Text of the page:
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How to serialize error logging in SSIS


By:   |   Last Updated: 2010-03-22   |   Comments (4)   |   Related Tips: More > Integration Services Error Handling

Problem

Error handling is one of the aspects of SSIS that is given quite low attention in terms of recording error data at different stages of the transformation. One of the reasons for this is that at different stages of the transformation, the metadata stream keeps on changing it's shape. One needs a generic error data repository where error data can be recorded in a generic storage repository, which is easy to query and preserves the recorded elements. Let's see how we can serialize error output and query the data.

Solution

Before we start discussing our example to demonstrate the way to deal with the above mentioned problem in question, I would like to share a few of my thoughts on Serialization. What is Serialization ? This is a very commonly used term in the application programming world like .NET, but we hear it quite less often in SSIS. Serialization refers to the process of converting an object into a generic or compatible form to facilitate mobilizing of the object into different environments, and the reverse process is called de-serialization which means converting back from serialized form to it's original form.

Please keep in view that Serialization and De-Serialization are the logical terms and I am using it to explain the model that I am proposing in this tip. Do not confuse it with any official concept released by Microsoft in SSIS, as these terms and concept are a part of the architecture model that I am attempting to propose by the means of this tip.

Let's start with our example. This tip will assume a basic working level understanding of SSIS from the reader.  In our example, we need the AdventureWorks sample database. Follow the below steps to create our package and example.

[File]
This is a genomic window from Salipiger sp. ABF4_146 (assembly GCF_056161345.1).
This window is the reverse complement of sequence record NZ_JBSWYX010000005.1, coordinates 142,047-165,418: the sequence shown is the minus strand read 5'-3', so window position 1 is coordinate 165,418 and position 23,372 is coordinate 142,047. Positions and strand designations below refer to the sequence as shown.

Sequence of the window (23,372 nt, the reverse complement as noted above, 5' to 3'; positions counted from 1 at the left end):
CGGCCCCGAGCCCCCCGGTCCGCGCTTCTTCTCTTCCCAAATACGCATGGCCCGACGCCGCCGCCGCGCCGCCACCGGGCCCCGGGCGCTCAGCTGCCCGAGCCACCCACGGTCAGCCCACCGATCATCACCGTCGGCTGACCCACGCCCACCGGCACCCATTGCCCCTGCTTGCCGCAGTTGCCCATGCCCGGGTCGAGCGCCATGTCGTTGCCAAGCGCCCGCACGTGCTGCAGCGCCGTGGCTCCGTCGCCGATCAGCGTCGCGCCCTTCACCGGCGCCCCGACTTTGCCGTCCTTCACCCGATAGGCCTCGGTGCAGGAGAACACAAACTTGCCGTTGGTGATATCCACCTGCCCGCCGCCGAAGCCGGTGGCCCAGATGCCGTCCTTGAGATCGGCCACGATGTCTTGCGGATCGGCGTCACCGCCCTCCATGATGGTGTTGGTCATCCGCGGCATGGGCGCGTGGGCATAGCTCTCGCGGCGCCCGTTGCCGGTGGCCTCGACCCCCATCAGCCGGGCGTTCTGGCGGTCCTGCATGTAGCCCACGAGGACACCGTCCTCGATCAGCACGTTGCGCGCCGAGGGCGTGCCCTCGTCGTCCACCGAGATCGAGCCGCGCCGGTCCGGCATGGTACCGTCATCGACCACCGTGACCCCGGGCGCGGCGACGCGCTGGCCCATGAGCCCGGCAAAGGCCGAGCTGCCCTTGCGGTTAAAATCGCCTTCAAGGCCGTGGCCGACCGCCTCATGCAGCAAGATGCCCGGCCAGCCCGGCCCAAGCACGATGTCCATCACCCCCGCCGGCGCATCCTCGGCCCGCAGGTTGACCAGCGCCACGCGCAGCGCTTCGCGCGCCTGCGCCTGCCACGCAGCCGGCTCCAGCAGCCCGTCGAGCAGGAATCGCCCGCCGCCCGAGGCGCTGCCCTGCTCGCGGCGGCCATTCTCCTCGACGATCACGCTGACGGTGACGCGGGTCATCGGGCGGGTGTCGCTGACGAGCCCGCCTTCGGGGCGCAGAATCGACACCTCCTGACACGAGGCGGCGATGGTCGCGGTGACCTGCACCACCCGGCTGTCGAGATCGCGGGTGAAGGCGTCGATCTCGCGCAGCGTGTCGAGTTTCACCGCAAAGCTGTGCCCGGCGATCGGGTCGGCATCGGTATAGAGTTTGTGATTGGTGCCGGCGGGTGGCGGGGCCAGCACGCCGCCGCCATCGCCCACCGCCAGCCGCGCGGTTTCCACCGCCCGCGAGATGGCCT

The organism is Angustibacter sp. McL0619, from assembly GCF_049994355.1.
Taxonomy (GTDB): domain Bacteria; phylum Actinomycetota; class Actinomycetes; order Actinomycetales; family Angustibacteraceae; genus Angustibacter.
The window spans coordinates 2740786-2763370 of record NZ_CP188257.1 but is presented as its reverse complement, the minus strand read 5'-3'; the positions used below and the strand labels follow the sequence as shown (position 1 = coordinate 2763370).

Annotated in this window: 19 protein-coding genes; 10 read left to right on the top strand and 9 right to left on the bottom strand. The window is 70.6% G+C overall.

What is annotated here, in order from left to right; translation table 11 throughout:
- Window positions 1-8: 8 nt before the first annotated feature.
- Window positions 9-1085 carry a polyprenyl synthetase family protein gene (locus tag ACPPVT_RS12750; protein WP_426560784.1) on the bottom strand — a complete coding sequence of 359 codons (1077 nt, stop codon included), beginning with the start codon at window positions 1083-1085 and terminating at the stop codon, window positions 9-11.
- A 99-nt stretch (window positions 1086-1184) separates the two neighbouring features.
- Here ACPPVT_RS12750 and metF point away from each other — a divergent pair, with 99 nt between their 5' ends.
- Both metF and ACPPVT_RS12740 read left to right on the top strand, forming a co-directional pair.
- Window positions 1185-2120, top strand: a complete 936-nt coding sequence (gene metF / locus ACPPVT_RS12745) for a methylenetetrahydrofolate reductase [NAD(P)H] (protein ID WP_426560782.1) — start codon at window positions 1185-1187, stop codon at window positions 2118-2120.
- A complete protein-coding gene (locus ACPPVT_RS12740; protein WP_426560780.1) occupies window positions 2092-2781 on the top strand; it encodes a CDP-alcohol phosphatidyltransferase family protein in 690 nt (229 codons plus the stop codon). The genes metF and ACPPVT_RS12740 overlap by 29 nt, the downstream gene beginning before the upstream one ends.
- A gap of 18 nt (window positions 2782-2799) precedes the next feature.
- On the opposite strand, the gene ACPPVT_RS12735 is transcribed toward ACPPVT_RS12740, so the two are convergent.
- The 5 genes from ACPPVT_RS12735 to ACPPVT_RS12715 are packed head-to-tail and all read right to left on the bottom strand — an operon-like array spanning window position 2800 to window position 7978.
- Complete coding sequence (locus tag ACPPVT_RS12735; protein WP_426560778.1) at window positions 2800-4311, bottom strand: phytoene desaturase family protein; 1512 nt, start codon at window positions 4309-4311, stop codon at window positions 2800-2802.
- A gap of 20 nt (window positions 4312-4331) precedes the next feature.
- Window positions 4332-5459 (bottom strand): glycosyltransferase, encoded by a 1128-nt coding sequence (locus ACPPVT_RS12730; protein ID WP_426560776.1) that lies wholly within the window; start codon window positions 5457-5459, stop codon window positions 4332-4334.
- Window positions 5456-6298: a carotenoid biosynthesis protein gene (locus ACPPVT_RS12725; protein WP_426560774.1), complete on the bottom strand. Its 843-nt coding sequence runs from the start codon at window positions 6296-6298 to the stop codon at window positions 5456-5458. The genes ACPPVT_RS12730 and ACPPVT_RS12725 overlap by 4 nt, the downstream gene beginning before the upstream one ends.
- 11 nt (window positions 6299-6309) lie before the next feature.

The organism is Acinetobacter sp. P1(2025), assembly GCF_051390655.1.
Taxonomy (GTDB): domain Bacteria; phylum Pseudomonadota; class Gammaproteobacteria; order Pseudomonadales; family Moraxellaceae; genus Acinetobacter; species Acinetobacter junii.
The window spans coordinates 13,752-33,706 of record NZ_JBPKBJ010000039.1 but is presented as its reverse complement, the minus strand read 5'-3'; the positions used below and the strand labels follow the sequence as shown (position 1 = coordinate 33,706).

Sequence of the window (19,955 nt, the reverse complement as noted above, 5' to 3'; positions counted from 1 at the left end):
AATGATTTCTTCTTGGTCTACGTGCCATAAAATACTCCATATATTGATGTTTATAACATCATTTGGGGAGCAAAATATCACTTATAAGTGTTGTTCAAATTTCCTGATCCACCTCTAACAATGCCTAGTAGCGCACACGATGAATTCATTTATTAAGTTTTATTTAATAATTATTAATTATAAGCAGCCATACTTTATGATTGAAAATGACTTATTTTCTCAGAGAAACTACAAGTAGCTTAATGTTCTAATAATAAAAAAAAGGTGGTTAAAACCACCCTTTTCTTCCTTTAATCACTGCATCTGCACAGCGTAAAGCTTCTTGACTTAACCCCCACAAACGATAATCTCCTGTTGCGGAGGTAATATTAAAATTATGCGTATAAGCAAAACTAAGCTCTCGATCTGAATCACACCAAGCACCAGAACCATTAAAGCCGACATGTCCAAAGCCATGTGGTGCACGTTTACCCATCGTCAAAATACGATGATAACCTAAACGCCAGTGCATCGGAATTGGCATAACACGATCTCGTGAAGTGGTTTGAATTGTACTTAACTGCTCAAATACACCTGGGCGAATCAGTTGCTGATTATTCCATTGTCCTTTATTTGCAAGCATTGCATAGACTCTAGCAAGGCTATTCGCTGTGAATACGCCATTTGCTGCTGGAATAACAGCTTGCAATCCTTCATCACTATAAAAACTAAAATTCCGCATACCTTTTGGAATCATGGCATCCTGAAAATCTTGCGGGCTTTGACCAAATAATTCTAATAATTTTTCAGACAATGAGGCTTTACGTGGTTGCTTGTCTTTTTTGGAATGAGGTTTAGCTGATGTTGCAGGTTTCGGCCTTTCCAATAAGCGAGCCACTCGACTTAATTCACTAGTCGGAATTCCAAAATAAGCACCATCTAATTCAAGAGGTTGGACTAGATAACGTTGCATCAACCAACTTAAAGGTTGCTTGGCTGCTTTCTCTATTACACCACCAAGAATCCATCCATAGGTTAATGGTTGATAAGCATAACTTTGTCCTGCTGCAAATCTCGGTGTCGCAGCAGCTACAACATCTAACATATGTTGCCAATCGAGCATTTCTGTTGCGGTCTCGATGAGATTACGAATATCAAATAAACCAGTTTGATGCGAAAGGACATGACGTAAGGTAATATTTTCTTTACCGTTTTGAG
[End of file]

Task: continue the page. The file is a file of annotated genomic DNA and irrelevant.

1) Create a new SSIS project and name it RnDR2. Add a new package to it and name it "Error Handling Module."

2) Create a new connection to the AdventureWorks database. We go with the assumption that before trying this example, you would have already installed the AdventureWords database on your SQL Server.

3) Create an OLE DB Source Adapter and use the above create connection. Connect to the "HumanResources.Employee" table. Now we need to tweak this to get some records in the error output so that we can use them for our example. Change the length of the "Title" column to "5" as shown in the screenshot below using the Advanced Editor. Also configure Error Output of this control to redirect rows for all the columns on error and truncation.

 Create a new SSIS project and name it RnDR2
 

4) Create a Derived Column Transformation, name it "Serialize Error Record" and create two new columns as shown in the below screenshot. Our intention is to record some column values of the error output and store it in the error table that we would create in the next steps.

Create a Derived Column Transformation